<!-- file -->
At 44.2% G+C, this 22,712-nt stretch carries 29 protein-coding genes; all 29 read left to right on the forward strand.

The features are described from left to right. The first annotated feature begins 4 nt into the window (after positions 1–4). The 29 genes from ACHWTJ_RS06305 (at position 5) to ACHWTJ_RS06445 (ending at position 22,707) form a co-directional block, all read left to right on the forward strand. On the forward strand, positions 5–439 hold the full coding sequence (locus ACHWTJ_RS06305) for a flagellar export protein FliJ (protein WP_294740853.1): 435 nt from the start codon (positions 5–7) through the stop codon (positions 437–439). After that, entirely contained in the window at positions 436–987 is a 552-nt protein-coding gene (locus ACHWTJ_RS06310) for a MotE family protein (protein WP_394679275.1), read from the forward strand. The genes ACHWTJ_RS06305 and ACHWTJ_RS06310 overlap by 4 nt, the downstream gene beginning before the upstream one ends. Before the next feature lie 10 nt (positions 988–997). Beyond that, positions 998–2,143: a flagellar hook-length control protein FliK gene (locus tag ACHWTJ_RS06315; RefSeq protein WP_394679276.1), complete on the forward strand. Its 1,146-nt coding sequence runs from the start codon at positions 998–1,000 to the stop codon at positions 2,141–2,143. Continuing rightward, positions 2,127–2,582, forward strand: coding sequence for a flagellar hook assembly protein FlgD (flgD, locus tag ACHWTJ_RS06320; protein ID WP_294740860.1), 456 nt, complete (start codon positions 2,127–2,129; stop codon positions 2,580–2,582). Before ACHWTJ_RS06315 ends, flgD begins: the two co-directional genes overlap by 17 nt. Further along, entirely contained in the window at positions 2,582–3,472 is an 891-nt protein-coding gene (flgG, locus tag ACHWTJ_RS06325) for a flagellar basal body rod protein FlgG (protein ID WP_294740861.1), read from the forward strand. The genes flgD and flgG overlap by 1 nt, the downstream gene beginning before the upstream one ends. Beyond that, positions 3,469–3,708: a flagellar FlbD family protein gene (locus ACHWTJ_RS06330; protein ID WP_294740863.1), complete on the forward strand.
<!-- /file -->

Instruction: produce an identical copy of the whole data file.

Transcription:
At 44.2% G+C, this 22,712-nt stretch carries 29 protein-coding genes; all 29 read left to right on the forward strand.

The features are described from left to right. The first annotated feature begins 4 nt into the window (after positions 1–4). The 29 genes from ACHWTJ_RS06305 (at position 5) to ACHWTJ_RS06445 (ending at position 22,707) form a co-directional block, all read left to right on the forward strand. On the forward strand, positions 5–439 hold the full coding sequence (locus ACHWTJ_RS06305) for a flagellar export protein FliJ (protein WP_294740853.1): 435 nt from the start codon (positions 5–7) through the stop codon (positions 437–439). After that, entirely contained in the window at positions 436–987 is a 552-nt protein-coding gene (locus ACHWTJ_RS06310) for a MotE family protein (protein WP_394679275.1), read from the forward strand. The genes ACHWTJ_RS06305 and ACHWTJ_RS06310 overlap by 4 nt, the downstream gene beginning before the upstream one ends. Before the next feature lie 10 nt (positions 988–997). Beyond that, positions 998–2,143: a flagellar hook-length control protein FliK gene (locus tag ACHWTJ_RS06315; RefSeq protein WP_394679276.1), complete on the forward strand. Its 1,146-nt coding sequence runs from the start codon at positions 998–1,000 to the stop codon at positions 2,141–2,143. Continuing rightward, positions 2,127–2,582, forward strand: coding sequence for a flagellar hook assembly protein FlgD (flgD, locus tag ACHWTJ_RS06320; protein ID WP_294740860.1), 456 nt, complete (start codon positions 2,127–2,129; stop codon positions 2,580–2,582). Before ACHWTJ_RS06315 ends, flgD begins: the two co-directional genes overlap by 17 nt. Further along, entirely contained in the window at positions 2,582–3,472 is an 891-nt protein-coding gene (flgG, locus tag ACHWTJ_RS06325) for a flagellar basal body rod protein FlgG (protein ID WP_294740861.1), read from the forward strand. The genes flgD and flgG overlap by 1 nt, the downstream gene beginning before the upstream one ends. Beyond that, positions 3,469–3,708: a flagellar FlbD family protein gene (locus ACHWTJ_RS06330; protein ID WP_294740863.1), complete on the forward strand.